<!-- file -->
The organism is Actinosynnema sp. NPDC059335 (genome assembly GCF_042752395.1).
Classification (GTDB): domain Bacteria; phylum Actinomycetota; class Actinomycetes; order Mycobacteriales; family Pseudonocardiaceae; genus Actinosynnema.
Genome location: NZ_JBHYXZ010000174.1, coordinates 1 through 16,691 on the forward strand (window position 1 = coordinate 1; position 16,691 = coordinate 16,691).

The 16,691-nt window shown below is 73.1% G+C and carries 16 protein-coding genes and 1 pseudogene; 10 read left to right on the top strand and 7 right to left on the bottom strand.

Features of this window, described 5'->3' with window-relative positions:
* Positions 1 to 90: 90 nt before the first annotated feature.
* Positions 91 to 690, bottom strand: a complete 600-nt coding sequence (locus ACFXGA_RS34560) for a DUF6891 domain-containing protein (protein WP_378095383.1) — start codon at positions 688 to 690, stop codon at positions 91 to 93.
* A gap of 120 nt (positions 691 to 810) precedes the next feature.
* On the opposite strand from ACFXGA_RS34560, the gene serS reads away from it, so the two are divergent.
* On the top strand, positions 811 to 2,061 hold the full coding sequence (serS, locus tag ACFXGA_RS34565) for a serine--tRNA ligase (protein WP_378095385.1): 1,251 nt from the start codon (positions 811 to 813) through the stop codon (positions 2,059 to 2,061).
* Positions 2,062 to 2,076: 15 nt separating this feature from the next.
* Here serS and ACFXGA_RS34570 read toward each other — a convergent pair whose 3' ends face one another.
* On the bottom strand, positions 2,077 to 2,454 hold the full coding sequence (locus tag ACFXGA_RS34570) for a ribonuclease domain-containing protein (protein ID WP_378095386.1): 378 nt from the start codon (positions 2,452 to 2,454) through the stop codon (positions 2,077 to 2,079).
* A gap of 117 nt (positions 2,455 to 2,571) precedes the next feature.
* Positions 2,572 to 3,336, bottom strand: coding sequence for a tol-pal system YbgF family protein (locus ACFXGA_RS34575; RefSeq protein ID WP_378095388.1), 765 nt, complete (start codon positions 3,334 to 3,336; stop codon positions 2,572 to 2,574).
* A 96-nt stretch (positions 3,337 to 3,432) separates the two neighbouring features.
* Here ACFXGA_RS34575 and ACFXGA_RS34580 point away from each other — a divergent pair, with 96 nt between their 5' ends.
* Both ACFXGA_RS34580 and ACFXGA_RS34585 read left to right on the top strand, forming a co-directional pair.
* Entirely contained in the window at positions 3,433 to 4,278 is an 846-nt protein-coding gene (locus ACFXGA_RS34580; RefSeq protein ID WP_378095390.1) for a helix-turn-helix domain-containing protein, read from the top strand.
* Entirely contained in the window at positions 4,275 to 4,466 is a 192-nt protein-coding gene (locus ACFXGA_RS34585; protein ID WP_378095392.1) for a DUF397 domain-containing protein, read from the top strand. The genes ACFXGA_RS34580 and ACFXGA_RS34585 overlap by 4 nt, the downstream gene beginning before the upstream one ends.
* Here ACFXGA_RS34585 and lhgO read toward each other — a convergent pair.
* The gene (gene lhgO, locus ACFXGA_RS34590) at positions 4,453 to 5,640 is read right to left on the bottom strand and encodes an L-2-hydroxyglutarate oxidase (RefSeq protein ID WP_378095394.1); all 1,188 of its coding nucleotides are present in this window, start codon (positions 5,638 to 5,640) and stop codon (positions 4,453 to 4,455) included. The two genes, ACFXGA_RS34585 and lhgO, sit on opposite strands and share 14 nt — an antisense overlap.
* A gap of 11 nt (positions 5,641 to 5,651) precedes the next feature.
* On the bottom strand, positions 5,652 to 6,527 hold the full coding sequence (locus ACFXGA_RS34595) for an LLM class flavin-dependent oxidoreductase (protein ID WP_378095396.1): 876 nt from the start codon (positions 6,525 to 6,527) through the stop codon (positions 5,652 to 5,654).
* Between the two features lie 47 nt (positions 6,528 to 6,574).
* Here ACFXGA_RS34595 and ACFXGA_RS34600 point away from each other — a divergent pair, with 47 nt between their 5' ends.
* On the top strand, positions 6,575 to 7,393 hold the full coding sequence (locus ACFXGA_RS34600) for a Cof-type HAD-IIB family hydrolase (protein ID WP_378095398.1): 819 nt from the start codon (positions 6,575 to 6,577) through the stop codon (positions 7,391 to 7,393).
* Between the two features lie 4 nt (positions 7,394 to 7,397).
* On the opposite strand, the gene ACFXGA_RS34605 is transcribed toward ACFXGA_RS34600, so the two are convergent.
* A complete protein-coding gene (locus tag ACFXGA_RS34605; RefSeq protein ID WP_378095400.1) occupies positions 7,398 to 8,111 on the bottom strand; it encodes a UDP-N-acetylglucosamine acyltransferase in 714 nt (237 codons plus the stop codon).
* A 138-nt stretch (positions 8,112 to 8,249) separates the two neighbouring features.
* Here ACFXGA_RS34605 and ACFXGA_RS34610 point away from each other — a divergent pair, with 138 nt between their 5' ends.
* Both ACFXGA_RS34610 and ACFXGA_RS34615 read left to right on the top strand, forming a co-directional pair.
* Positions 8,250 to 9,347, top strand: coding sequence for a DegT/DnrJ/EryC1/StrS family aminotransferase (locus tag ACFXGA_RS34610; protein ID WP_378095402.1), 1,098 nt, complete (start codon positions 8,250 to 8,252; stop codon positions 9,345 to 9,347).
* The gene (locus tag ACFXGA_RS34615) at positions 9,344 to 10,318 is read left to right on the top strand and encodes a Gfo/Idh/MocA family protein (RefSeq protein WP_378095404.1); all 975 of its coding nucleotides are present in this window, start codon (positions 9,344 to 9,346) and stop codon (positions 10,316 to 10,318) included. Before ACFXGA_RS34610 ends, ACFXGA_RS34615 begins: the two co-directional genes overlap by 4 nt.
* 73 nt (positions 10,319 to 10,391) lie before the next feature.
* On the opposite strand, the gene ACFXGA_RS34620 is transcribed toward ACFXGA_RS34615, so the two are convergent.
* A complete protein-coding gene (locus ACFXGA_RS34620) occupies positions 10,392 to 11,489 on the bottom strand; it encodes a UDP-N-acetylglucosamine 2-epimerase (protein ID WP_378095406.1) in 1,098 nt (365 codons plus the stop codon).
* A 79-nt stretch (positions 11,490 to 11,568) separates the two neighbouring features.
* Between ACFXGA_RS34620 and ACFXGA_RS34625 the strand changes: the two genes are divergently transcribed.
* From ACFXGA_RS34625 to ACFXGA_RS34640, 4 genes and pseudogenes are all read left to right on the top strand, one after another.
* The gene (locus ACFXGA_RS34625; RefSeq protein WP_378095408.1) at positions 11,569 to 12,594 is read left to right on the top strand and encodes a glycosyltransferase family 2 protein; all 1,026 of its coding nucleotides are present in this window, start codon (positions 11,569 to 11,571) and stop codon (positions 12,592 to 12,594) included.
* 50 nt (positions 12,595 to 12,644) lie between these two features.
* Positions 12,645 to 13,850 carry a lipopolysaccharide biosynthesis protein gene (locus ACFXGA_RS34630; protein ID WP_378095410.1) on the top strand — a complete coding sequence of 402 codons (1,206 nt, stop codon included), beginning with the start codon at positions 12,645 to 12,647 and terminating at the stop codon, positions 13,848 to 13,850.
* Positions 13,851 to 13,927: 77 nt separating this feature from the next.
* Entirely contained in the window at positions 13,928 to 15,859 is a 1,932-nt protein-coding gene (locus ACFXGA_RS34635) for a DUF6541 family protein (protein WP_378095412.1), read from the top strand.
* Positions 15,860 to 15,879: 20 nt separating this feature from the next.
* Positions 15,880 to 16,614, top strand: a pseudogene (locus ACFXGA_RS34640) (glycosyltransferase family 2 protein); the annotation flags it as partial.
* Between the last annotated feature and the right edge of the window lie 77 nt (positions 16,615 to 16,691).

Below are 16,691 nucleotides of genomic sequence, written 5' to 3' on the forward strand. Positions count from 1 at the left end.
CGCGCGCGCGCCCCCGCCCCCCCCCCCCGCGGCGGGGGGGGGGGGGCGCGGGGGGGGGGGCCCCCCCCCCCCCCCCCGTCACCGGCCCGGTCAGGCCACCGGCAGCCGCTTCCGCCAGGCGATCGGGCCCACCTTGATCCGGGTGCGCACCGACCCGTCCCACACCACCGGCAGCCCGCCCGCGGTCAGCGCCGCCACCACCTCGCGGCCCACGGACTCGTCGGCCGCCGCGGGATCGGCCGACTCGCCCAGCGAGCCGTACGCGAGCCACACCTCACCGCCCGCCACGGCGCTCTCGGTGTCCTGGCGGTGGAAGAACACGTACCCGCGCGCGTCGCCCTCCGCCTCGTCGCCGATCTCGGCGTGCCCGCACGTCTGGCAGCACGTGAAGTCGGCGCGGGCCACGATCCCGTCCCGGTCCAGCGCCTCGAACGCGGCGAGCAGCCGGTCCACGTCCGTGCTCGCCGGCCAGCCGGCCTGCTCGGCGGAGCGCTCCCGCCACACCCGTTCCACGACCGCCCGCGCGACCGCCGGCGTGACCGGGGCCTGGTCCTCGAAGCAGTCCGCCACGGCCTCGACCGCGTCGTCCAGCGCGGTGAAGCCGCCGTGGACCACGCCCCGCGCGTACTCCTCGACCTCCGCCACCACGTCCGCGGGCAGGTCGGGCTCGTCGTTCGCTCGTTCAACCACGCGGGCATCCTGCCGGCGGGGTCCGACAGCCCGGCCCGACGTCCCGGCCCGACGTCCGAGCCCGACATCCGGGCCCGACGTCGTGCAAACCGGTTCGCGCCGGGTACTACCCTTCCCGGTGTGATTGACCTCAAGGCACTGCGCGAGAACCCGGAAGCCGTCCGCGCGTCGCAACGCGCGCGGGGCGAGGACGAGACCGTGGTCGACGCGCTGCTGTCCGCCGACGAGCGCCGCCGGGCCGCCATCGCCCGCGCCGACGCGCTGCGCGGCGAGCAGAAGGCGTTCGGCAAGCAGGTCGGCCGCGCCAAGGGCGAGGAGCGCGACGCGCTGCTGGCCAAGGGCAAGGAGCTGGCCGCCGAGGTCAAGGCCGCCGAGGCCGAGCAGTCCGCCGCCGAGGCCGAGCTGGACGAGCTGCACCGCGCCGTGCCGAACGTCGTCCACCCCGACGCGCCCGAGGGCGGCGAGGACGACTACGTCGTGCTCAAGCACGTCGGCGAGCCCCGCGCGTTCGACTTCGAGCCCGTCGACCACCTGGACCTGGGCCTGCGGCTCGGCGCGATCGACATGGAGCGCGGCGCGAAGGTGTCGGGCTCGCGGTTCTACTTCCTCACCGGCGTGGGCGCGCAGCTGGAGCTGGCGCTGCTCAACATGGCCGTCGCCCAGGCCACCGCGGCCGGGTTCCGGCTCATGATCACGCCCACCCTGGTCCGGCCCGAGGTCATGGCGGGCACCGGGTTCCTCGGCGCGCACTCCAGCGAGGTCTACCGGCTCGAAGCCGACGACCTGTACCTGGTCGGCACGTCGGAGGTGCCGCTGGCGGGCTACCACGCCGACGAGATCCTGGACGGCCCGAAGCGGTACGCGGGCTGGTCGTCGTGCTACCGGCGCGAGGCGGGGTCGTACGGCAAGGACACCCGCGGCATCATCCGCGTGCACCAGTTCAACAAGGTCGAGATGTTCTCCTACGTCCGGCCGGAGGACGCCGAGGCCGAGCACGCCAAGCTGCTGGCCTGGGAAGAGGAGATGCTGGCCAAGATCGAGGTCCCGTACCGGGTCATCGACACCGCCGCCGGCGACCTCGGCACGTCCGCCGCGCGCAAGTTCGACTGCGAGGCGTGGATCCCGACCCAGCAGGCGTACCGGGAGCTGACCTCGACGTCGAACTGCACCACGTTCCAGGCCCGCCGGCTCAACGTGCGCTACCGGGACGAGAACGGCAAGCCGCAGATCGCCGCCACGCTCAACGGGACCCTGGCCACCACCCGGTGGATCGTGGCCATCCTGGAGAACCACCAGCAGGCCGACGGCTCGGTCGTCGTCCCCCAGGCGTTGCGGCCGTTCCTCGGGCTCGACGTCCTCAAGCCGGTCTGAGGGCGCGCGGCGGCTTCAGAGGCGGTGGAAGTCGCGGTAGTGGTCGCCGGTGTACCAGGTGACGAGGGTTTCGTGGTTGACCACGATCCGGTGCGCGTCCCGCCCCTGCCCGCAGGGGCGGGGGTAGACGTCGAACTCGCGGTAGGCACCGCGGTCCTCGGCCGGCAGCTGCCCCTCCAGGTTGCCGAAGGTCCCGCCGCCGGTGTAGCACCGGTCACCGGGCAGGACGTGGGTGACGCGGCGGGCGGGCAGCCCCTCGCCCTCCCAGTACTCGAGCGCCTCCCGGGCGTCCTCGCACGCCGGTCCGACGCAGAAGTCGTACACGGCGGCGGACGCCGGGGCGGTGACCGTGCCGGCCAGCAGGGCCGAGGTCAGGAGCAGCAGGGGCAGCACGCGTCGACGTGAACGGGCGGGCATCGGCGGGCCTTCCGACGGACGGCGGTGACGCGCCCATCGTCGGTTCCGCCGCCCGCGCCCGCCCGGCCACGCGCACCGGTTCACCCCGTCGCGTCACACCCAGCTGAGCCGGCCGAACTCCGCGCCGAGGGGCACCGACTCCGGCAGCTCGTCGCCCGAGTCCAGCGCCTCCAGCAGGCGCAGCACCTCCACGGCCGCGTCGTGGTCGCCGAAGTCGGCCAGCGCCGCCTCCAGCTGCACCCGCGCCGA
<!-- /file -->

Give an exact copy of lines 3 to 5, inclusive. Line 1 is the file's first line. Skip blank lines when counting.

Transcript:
Genome location: NZ_JBHYXZ010000174.1, coordinates 1 through 16,691 on the forward strand (window position 1 = coordinate 1; position 16,691 = coordinate 16,691).

The 16,691-nt window shown below is 73.1% G+C and carries 16 protein-coding genes and 1 pseudogene; 10 read left to right on the top strand and 7 right to left on the bottom strand.

Features of this window, described 5'->3' with window-relative positions: